7 Ways to Cope with Holiday Stress - Crozer-Keystone Health System - PA

Published on December 10, 2015

7 Ways to Cope with Holiday Stress

7 Ways to Cope with Holiday Stress

Holiday stress can put a damper on an
otherwise joyous season.

As joyous and fun as the holiday season can be, for many it can cause a lot of stress. Wanting to buy every friend and family member the “perfect” gift, trying to attend every holiday gathering you’re invited to, hosting a party, meeting end-of-year deadlines at work, traffic, spending, crowds and more – they can each individually cause stress.

When all of those elements are combined in a span of just a few weeks, it can put a damper on the season and cloud your ability to remember what the holidays are about. Plus, stress has a negative impact on your overall health. It can cause muscle tension, headaches, chest pain, an upset stomach and sleep issues. Stress can also affect your mood as well as trigger depression, anxiety, anger, irritability and restlessness, which seems like a recipe to turn you into a Scrooge. Stress has also been associated with under and overeating, tobacco use, drug or alcohol abuse, angry outbursts and social withdrawal.

Here are tips to keep your stress levels down and, thus, help you more thoroughly enjoy the spirit of the season.

1. Be Realistic with Yourself

It may be easy to get hung up on making your gifts, parties, decorations and traditions perfect – you want this time of the year to be special for your loved ones. You may also want to try to maintain the traditions you’ve had with your family and friends. However, when families grow and change, sometimes traditions and rituals may need to change as well. Choose a few traditions to hold on to and have fun creating new ones.

2. Create a Budget and Stick to It

Before you start shopping for gifts and holiday meals, decide how much money you can afford to spend. And then stick to this budget – you will rest easier when your credit card bill arrives a month later. You don’t have to buy a ton of pricy gifts to make your loved ones happy. Plus, there are some ways you may be able to give a meaningful gift without spending a fortune – donate to a charity in your loved one’s name or start a family gift exchange to cut down on the amount of gifts everyone has to purchase.

3. Plan Ahead

Since there are only a few weeks to get ready for the holidays, you only have a little bit of time to get all of the shopping, baking, cooking and more done. Look at your calendar and set aside specific days to get those tasks done and checked off of your to-do list. You can also plan your holiday dinner menus and make your shopping list at this time. Scheduling everything out and knowing exactly what you need to get can help prevent you from scrambling at the last minute to buy forgotten gifts or ingredients.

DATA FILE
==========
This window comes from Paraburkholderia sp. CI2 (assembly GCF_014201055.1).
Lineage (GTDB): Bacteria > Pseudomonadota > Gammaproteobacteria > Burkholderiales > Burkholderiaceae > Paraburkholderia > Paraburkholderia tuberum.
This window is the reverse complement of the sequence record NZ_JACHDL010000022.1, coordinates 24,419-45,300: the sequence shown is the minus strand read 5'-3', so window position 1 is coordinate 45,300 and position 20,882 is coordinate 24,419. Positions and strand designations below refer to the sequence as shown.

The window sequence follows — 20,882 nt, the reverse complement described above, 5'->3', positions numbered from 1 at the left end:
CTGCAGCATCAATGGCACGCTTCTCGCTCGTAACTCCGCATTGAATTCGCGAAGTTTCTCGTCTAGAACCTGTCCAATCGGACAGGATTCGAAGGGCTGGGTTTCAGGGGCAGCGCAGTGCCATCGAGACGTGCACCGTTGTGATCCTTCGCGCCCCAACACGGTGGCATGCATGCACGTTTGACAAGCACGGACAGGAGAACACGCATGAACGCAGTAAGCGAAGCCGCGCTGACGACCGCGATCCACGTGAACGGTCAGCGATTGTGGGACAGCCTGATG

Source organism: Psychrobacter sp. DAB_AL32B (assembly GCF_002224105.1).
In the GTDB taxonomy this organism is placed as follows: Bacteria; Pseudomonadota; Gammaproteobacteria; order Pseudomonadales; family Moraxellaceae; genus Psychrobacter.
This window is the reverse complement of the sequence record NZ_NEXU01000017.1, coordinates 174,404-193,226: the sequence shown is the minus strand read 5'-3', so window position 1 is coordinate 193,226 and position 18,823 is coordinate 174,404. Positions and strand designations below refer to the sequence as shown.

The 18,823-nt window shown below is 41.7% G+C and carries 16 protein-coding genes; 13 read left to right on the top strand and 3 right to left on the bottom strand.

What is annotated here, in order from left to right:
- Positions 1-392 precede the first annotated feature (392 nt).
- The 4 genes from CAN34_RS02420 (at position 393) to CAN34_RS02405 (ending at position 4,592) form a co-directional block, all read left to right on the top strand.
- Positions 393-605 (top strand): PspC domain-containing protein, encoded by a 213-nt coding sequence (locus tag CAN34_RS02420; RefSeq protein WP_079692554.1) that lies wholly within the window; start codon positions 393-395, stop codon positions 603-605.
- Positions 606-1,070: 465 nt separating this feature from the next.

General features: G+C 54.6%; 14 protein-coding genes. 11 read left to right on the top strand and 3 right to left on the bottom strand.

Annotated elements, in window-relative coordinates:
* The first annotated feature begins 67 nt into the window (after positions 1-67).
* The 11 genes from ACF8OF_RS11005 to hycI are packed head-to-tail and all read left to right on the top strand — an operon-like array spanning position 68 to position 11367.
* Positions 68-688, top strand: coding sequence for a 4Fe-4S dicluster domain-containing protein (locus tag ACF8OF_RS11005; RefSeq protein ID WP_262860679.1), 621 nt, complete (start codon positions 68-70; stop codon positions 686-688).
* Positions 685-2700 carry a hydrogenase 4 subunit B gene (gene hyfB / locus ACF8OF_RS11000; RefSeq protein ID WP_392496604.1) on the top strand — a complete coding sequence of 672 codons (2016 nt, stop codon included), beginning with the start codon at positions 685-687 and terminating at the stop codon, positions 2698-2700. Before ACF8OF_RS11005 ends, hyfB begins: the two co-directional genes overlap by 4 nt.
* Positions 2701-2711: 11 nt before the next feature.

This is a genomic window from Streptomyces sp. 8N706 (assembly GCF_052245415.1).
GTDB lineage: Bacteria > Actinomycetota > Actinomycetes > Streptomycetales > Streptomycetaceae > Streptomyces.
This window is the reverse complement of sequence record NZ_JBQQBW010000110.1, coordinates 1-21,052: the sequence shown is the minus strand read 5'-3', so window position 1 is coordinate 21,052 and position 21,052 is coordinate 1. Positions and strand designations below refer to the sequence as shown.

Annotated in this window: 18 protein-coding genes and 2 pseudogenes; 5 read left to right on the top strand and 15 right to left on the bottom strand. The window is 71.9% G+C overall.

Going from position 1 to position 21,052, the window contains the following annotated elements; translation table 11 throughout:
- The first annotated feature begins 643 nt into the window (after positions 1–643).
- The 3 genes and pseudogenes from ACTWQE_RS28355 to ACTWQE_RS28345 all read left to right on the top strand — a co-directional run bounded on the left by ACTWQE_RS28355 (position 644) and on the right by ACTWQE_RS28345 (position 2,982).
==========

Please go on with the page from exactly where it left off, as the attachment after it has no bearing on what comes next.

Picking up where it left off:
4. Know that it’s Ok to Say “No”

Spreading yourself too thin during the holidays can send your stress level soaring. Plus, if you’re saying yes when you believe you should say no, you could end up feeling overwhelmed and resentful. Your friends, family and colleagues will understand if you can’t participate in every activity or gathering.

5. Maintain Your Healthy Habits

Overindulgence and a lack of physical inactivity can add to your holiday stress and guilt. Make sure you’re making time to keep yourself healthy by getting plenty of sleep, incorporating physical activity into your daily routine and have healthy snacks before holiday gatherings so you don’t go overboard on food and drinks.

6. Take a Breather if You Need It

Similar to your healthy habits, make sure you’re making time for yourself, even if it’s even for just 15 minutes. Set aside time to be alone without any distractions to read, listen to soothing music, get a massage, go for a walk or anything else you enjoy doing for yourself – find something for yourself that reduces your stress, clears your mind, slows your breathing and restores your inner calm.

7. Seek Professional Help

Even if you’ve tried to lower your stress level, you may still feel persistently anxious or sad. You may also trouble sleeping, feel hopeless or irritable, experience physical side effects of stress and feel unable to face your to-do list. If you have any of these feelings and if they persist for a while, they may be more than holiday stress – they may be a sign that you could benefit from seeing your doctor or mental health professional.

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